Our guide to the best places to stay for cyclists on Mallorca might help you decide where’s best for you, while our ultimate guide to Mallorca has details of where we stayed when we visited. 

TIPS

Read our tips for cycling in Mallorca before doing this ride.

Watch out for groups of hikers. We found more people on the road than livestock - but that’s not to say you won’t meet stray sheep and goats!

The road surface was not perfect when we rode - but neither was it terrible. The road is, however, narrow and since it also gets a fair amount of tourist traffic, care is needed, particularly on the technical switchbacks.

Since riding here, we’ve heard that there is a small museum with framed cycling world champion jerseys within the monastery. We’re sorry not to have seen these ourselves - have you visited the museum? Tell us about it in the comments below!

People often include Randa and Sant Salvador in one loop (see below). Just in case you have to decide between the two, we’d say we preferred San Salvador over Randa. The climb was probably a bit more difficult but we found it more visually impressive.

In case you’re with a support car, they’ll be pleased to know that the car park at the top is large. It wasn’t overly busy when we visited in November, but we guess that the size of the car park may reflect the fact that the monastery gets a lot of visitors. Don’t expect this to be a totally quiet, unknown climb!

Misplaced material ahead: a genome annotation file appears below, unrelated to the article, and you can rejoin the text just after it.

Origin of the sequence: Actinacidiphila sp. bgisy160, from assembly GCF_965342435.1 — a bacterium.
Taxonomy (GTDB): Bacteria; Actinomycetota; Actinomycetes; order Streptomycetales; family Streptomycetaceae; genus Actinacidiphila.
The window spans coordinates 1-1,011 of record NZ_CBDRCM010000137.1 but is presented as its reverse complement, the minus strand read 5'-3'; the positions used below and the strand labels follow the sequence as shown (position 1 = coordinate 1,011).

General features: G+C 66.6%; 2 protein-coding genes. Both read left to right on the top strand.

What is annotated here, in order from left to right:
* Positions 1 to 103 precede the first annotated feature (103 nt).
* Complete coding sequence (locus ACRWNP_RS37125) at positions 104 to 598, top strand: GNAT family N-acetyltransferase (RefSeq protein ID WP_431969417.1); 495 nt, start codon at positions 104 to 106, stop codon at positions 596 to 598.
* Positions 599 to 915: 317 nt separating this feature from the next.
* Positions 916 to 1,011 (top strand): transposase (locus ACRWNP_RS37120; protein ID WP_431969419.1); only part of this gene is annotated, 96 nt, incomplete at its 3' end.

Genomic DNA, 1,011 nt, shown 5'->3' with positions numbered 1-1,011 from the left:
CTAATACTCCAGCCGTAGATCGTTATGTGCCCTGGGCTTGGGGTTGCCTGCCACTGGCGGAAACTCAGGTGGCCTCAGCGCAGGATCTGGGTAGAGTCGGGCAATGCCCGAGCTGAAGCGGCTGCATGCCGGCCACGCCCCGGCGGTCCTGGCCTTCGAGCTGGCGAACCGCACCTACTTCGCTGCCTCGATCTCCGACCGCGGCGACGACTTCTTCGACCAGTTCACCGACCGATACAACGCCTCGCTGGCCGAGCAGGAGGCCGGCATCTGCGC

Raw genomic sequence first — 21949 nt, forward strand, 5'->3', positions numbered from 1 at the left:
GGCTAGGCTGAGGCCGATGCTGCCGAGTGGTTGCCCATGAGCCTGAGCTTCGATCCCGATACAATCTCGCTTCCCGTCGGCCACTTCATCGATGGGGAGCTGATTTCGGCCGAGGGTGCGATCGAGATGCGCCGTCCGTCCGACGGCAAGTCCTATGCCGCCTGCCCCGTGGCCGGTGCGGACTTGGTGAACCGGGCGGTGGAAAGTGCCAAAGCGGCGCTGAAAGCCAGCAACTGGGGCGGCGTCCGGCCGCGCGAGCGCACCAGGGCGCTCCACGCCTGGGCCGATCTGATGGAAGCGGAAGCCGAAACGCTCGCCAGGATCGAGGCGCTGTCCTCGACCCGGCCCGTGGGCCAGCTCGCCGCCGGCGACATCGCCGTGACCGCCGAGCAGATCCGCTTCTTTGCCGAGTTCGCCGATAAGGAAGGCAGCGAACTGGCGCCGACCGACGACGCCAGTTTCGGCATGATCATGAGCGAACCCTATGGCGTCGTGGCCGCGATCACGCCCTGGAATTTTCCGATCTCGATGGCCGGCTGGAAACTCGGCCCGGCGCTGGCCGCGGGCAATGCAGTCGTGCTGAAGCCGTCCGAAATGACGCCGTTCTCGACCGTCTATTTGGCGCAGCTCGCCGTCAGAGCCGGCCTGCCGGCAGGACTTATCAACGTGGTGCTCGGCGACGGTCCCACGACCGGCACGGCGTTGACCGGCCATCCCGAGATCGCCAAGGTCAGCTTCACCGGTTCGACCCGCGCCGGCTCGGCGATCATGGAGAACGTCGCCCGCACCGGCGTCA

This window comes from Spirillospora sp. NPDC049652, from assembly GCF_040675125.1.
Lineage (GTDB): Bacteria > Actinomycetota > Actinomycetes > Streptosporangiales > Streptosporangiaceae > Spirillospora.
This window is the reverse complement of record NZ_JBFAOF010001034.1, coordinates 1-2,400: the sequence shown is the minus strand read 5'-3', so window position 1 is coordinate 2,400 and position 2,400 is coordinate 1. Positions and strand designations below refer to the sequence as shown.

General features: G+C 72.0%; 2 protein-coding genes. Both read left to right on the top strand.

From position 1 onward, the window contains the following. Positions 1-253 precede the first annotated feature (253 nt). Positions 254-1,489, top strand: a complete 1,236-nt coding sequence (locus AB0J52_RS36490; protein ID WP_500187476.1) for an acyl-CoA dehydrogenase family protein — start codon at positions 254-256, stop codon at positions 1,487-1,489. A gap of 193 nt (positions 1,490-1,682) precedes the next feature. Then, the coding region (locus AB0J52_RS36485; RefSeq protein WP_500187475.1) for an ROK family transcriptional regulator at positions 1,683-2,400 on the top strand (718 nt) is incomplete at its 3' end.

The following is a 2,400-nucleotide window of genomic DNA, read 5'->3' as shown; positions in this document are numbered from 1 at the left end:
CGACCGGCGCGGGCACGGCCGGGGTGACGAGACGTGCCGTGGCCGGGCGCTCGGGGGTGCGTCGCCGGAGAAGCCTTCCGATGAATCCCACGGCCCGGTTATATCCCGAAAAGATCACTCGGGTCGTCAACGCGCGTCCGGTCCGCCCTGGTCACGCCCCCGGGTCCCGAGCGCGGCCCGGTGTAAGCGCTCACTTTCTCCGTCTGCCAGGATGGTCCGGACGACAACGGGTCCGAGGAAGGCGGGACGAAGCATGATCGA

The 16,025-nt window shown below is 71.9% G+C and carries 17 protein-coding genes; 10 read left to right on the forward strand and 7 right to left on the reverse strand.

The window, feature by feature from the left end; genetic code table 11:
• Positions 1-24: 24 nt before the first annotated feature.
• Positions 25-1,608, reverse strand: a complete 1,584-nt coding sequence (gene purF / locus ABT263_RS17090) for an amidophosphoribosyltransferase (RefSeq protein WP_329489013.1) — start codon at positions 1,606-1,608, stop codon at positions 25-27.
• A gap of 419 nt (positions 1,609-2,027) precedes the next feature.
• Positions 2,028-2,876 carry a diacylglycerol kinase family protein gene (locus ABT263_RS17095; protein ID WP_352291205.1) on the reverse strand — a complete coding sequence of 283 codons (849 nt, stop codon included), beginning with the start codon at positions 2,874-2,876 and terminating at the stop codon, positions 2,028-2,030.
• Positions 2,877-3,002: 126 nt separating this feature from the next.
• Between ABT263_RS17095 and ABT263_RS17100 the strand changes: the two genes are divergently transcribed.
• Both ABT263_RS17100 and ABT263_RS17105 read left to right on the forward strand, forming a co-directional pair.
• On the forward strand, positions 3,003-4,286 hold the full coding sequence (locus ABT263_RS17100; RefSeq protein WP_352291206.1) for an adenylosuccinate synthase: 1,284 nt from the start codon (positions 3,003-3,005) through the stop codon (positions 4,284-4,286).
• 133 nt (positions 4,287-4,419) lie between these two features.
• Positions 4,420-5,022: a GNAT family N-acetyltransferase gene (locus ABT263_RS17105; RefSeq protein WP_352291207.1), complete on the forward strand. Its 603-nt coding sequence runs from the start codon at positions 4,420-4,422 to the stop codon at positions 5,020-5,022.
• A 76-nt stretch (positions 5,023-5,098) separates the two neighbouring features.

There’s more information on the history of the Santuari de Sant Salvador here.


Want to include San Salvador in a loop ride?

  • We really enjoyed this ride from our base in Alaró. It took in Sineu velodrome, Randa and lots of beautiful small Mallorcan road in this loop (link takes you to ridewithgps.com route where you can download a GPX file).
  • Meanwhile, this route is a loop from Port de Pollença. We haven’t done it but it’s been recommended to us. Again, the link takes you to ridewithgps.com.


Done this ride or planning to do it?

  • We'd love to hear from you. Please comment below.
  • Don't miss our other ride guides on rides on Mallorca: our Randa and Betlem guides are probably the obvious starting point, but we’ve got loads of other suggestions in the related rides section above.
  • Check out our ultimate guide to cycling Mallorca and other articles on Mallorca, below

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ARTICLES

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  • This is an excellent climb and I usually do it together with Randa and the monastery at Bonany. A nice little 150 km ride if you are situated in Arenal 🙂

    • Clare from Epic Road Rides says:

      Awesome – yes, Randa and San Salvador are a nice pairing if you’ve got the legs for it!